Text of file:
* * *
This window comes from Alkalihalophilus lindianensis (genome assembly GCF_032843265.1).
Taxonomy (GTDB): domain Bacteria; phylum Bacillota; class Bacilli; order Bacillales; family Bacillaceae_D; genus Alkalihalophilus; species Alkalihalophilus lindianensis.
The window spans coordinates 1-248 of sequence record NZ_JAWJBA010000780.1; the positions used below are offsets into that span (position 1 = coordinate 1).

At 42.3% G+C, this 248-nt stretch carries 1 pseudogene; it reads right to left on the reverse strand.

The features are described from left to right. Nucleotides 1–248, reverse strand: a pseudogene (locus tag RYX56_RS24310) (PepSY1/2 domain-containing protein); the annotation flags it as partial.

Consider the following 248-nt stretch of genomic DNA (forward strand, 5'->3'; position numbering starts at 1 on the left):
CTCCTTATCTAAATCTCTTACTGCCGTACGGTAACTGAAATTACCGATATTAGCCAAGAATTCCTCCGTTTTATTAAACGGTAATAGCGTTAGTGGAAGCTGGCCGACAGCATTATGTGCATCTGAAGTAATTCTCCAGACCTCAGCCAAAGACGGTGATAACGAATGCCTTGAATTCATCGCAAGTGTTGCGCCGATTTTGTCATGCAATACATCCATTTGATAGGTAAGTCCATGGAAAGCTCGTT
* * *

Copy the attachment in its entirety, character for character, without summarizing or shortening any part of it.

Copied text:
This window comes from Alkalihalophilus lindianensis (genome assembly GCF_032843265.1).
Taxonomy (GTDB): domain Bacteria; phylum Bacillota; class Bacilli; order Bacillales; family Bacillaceae_D; genus Alkalihalophilus; species Alkalihalophilus lindianensis.
The window spans coordinates 1-248 of sequence record NZ_JAWJBA010000780.1; the positions used below are offsets into that span (position 1 = coordinate 1).

At 42.3% G+C, this 248-nt stretch carries 1 pseudogene; it reads right to left on the reverse strand.

The features are described from left to right. Nucleotides 1–248, reverse strand: a pseudogene (locus tag RYX56_RS24310) (PepSY1/2 domain-containing protein); the annotation flags it as partial.

Consider the following 248-nt stretch of genomic DNA (forward strand, 5'->3'; position numbering starts at 1 on the left):
CTCCTTATCTAAATCTCTTACTGCCGTACGGTAACTGAAATTACCGATATTAGCCAAGAATTCCTCCGTTTTATTAAACGGTAATAGCGTTAGTGGAAGCTGGCCGACAGCATTATGTGCATCTGAAGTAATTCTCCAGACCTCAGCCAAAGACGGTGATAACGAATGCCTTGAATTCATCGCAAGTGTTGCGCCGATTTTGTCATGCAATACATCCATTTGATAGGTAAGTCCATGGAAAGCTCGTT